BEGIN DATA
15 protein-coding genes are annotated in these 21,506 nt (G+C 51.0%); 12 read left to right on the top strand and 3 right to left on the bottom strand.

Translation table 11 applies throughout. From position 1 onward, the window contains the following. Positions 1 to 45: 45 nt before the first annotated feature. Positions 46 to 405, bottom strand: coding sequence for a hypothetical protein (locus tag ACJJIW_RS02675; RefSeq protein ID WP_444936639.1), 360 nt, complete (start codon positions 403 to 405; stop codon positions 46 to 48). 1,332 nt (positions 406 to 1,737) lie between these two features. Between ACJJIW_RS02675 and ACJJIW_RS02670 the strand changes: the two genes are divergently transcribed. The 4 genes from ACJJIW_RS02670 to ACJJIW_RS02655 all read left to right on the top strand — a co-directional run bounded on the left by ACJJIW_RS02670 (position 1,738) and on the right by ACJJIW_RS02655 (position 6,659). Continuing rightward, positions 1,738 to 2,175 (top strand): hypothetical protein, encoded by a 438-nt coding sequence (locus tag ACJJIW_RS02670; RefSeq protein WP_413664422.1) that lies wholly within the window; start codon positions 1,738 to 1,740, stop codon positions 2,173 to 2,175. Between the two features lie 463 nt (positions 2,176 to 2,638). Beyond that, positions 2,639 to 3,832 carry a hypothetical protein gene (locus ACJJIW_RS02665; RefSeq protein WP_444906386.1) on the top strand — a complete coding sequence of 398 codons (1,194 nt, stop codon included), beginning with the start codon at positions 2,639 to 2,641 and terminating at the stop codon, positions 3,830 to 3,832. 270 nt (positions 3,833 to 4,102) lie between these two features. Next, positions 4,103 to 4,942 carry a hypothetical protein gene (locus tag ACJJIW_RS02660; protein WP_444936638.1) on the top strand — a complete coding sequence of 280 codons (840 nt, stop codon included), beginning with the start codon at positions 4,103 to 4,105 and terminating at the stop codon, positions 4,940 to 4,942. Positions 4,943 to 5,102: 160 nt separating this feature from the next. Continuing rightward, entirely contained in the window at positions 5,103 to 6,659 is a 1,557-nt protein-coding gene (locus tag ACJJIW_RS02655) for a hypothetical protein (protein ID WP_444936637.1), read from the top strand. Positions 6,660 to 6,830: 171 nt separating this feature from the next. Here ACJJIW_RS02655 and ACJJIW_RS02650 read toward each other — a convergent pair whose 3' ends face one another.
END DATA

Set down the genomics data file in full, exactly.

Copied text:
15 protein-coding genes are annotated in these 21,506 nt (G+C 51.0%); 12 read left to right on the top strand and 3 right to left on the bottom strand.

Translation table 11 applies throughout. From position 1 onward, the window contains the following. Positions 1 to 45: 45 nt before the first annotated feature. Positions 46 to 405, bottom strand: coding sequence for a hypothetical protein (locus tag ACJJIW_RS02675; RefSeq protein ID WP_444936639.1), 360 nt, complete (start codon positions 403 to 405; stop codon positions 46 to 48). 1,332 nt (positions 406 to 1,737) lie between these two features. Between ACJJIW_RS02675 and ACJJIW_RS02670 the strand changes: the two genes are divergently transcribed. The 4 genes from ACJJIW_RS02670 to ACJJIW_RS02655 all read left to right on the top strand — a co-directional run bounded on the left by ACJJIW_RS02670 (position 1,738) and on the right by ACJJIW_RS02655 (position 6,659). Continuing rightward, positions 1,738 to 2,175 (top strand): hypothetical protein, encoded by a 438-nt coding sequence (locus tag ACJJIW_RS02670; RefSeq protein WP_413664422.1) that lies wholly within the window; start codon positions 1,738 to 1,740, stop codon positions 2,173 to 2,175. Between the two features lie 463 nt (positions 2,176 to 2,638). Beyond that, positions 2,639 to 3,832 carry a hypothetical protein gene (locus ACJJIW_RS02665; RefSeq protein WP_444906386.1) on the top strand — a complete coding sequence of 398 codons (1,194 nt, stop codon included), beginning with the start codon at positions 2,639 to 2,641 and terminating at the stop codon, positions 3,830 to 3,832. 270 nt (positions 3,833 to 4,102) lie between these two features. Next, positions 4,103 to 4,942 carry a hypothetical protein gene (locus tag ACJJIW_RS02660; protein WP_444936638.1) on the top strand — a complete coding sequence of 280 codons (840 nt, stop codon included), beginning with the start codon at positions 4,103 to 4,105 and terminating at the stop codon, positions 4,940 to 4,942. Positions 4,943 to 5,102: 160 nt separating this feature from the next. Continuing rightward, entirely contained in the window at positions 5,103 to 6,659 is a 1,557-nt protein-coding gene (locus tag ACJJIW_RS02655) for a hypothetical protein (protein ID WP_444936637.1), read from the top strand. Positions 6,660 to 6,830: 171 nt separating this feature from the next. Here ACJJIW_RS02655 and ACJJIW_RS02650 read toward each other — a convergent pair whose 3' ends face one another.